A Christian Pakistani couple sentenced to death for blasphemy seven years ago was finally acquitted by the Lahore High Court.
In 2014, Shafqat Emmanuel and his wife Shagufta Kausar were convicted of sending blasphemous text messages insulting the prophet Muhammad to a local imam from a phone number registered to Shagufta's name.
Under Pakistan's harsh blasphemy laws, anyone accused of insulting Islam or its prophet can be sentenced to death. Although no one has ever been executed for it, dozens of people have been killed by mobs for just being accused of the crime.
Muhammad Hussain, a Muslim cleric at a mosque in Gojra, alleged that he received blasphemous text messages in June 2013 from a phone number linked to Shagufta.
Then Hussain reportedly showed the text messages to his lawyer who claimed to later receive additional blasphemous messages in English from Shagufta.
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In July 2013, the couple was arrested and charged with blasphemy.
Additionally, Shafqat and Shagufta claim that Hussain's allegation was motivated by a minor dispute between the couple's children and their neighbors.
During the trial, the couple's attorney, Saif-ul-Malook, suggested that a neighbor the couple had argued with might have attempted to frame them by purchasing a SIM card in Shagufta's name and sending the text messages.
But throughout the lengthy investigation, limited evidence was generated against the Christian couple.
"I am just happy to get justice for this couple," Malook told ICC. "It's a bogus case. All judges are afraid. Nobody wants to hear their case and keeps tossing it to another bench."
"A session judge who visited the Faisalabad jail described Shafqat as a hopeless case," Malook continued. "It means that being Christian and a blasphemy accused is itself sufficient for being hated by police, judges, lawyers, and the overall society. They are left to die."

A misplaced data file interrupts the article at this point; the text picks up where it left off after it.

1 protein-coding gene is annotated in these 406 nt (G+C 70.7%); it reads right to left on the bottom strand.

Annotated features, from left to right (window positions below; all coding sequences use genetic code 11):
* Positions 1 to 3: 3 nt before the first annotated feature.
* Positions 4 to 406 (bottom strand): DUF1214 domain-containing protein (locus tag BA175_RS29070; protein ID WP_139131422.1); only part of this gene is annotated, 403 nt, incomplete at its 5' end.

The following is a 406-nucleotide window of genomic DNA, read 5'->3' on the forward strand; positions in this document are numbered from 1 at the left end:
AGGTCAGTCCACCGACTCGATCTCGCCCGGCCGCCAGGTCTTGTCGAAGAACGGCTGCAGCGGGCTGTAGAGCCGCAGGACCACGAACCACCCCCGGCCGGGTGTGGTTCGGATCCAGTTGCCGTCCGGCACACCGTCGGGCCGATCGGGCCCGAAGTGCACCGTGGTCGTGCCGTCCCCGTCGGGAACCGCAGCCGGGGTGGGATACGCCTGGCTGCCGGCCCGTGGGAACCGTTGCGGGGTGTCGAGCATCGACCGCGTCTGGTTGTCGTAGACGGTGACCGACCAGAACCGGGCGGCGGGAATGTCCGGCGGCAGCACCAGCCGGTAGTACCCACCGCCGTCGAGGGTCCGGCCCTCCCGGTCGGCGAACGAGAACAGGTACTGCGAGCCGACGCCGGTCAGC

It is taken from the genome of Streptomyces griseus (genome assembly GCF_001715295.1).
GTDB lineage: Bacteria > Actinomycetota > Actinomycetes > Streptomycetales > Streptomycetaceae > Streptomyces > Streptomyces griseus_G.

Blasphemy convictions are often overturned on appeal in Pakistan. As CBN News reported, Asia Bibi was acquitted and proclaimed innocent by the Supreme Court after serving more than a decade on death row.
In the months following her acquittal, thousands of hardline radical Islamists took to the streets of Pakistan's major cities in protest. Bibi's life was in grave danger, and she was ferried around to different safehouses in a bid to keep her alive. She was later granted asylum in Canada.
"We here at International Christian Concern are happy to see Shafqat and Shagufta finally acquitted after nearly eight years in prison," said ICC's Regional Manager, William Stark. "It is great to see such a prolonged blasphemy case justly resolved. However, we remain deeply concerned for the safety of the Christian couple and their family."
He added, "Extremists in Pakistan are known to target individuals accused of religious crimes, like blasphemy, even after they have been acquitted. The abuse of Pakistan's blasphemy laws must be curbed, and false allegations must be rooted out and punished. Too often these laws have been a tool in the hands of extremists seeking to stir up religiously motivated violence against minorities. Without reform, religious minorities will continue to face false blasphemy accusations and the violence that often accompanies these accusations."
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